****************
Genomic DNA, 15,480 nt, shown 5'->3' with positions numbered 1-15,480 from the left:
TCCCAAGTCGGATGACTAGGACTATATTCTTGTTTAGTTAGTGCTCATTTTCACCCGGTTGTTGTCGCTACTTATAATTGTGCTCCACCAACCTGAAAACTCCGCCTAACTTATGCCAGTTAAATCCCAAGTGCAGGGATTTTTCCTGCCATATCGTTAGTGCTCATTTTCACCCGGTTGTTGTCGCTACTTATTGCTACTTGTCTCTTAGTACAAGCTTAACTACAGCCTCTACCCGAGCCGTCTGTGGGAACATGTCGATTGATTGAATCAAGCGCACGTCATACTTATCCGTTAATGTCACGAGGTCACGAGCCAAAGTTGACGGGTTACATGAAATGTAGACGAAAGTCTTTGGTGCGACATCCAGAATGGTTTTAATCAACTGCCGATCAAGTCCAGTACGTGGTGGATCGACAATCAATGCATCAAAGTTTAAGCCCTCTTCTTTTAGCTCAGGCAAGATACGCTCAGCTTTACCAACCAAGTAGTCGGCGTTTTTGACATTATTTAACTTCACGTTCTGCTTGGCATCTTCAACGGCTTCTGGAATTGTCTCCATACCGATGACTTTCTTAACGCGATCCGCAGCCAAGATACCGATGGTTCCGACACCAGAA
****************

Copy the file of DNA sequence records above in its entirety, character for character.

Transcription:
Genomic DNA, 15,480 nt, shown 5'->3' with positions numbered 1-15,480 from the left:
TCCCAAGTCGGATGACTAGGACTATATTCTTGTTTAGTTAGTGCTCATTTTCACCCGGTTGTTGTCGCTACTTATAATTGTGCTCCACCAACCTGAAAACTCCGCCTAACTTATGCCAGTTAAATCCCAAGTGCAGGGATTTTTCCTGCCATATCGTTAGTGCTCATTTTCACCCGGTTGTTGTCGCTACTTATTGCTACTTGTCTCTTAGTACAAGCTTAACTACAGCCTCTACCCGAGCCGTCTGTGGGAACATGTCGATTGATTGAATCAAGCGCACGTCATACTTATCCGTTAATGTCACGAGGTCACGAGCCAAAGTTGACGGGTTACATGAAATGTAGACGAAAGTCTTTGGTGCGACATCCAGAATGGTTTTAATCAACTGCCGATCAAGTCCAGTACGTGGTGGATCGACAATCAATGCATCAAAGTTTAAGCCCTCTTCTTTTAGCTCAGGCAAGATACGCTCAGCTTTACCAACCAAGTAGTCGGCGTTTTTGACATTATTTAACTTCACGTTCTGCTTGGCATCTTCAACGGCTTCTGGAATTGTCTCCATACCGATGACTTTCTTAACGCGATCCGCAGCCAAGATACCGATGGTTCCGACACCAGAA